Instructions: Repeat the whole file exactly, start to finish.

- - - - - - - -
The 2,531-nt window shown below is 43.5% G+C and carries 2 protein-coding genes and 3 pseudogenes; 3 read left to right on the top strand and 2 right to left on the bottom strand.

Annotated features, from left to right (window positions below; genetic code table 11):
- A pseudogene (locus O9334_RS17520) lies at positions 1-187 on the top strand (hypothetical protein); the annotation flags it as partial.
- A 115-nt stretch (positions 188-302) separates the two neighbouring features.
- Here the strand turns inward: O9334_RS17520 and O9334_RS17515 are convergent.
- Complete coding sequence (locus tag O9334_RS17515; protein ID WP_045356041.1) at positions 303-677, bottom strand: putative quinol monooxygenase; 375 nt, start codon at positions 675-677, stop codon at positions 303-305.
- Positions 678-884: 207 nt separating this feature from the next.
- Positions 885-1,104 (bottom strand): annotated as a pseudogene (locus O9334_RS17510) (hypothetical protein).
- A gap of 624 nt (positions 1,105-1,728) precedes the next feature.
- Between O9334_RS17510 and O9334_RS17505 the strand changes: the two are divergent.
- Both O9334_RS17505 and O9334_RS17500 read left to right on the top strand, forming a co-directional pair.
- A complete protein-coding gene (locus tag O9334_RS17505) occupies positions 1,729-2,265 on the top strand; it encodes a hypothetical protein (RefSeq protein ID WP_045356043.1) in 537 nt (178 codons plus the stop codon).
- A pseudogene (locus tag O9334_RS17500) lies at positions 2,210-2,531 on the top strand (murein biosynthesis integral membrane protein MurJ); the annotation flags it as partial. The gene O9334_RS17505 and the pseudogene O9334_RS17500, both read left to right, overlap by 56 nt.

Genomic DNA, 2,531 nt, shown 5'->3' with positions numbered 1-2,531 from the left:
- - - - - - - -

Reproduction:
The 2,531-nt window shown below is 43.5% G+C and carries 2 protein-coding genes and 3 pseudogenes; 3 read left to right on the top strand and 2 right to left on the bottom strand.

Annotated features, from left to right (window positions below; genetic code table 11):
- A pseudogene (locus O9334_RS17520) lies at positions 1-187 on the top strand (hypothetical protein); the annotation flags it as partial.
- A 115-nt stretch (positions 188-302) separates the two neighbouring features.
- Here the strand turns inward: O9334_RS17520 and O9334_RS17515 are convergent.
- Complete coding sequence (locus tag O9334_RS17515; protein ID WP_045356041.1) at positions 303-677, bottom strand: putative quinol monooxygenase; 375 nt, start codon at positions 675-677, stop codon at positions 303-305.
- Positions 678-884: 207 nt separating this feature from the next.
- Positions 885-1,104 (bottom strand): annotated as a pseudogene (locus O9334_RS17510) (hypothetical protein).
- A gap of 624 nt (positions 1,105-1,728) precedes the next feature.
- Between O9334_RS17510 and O9334_RS17505 the strand changes: the two are divergent.
- Both O9334_RS17505 and O9334_RS17500 read left to right on the top strand, forming a co-directional pair.
- A complete protein-coding gene (locus tag O9334_RS17505) occupies positions 1,729-2,265 on the top strand; it encodes a hypothetical protein (RefSeq protein ID WP_045356043.1) in 537 nt (178 codons plus the stop codon).
- A pseudogene (locus tag O9334_RS17500) lies at positions 2,210-2,531 on the top strand (murein biosynthesis integral membrane protein MurJ); the annotation flags it as partial. The gene O9334_RS17505 and the pseudogene O9334_RS17500, both read left to right, overlap by 56 nt.

Genomic DNA, 2,531 nt, shown 5'->3' with positions numbered 1-2,531 from the left: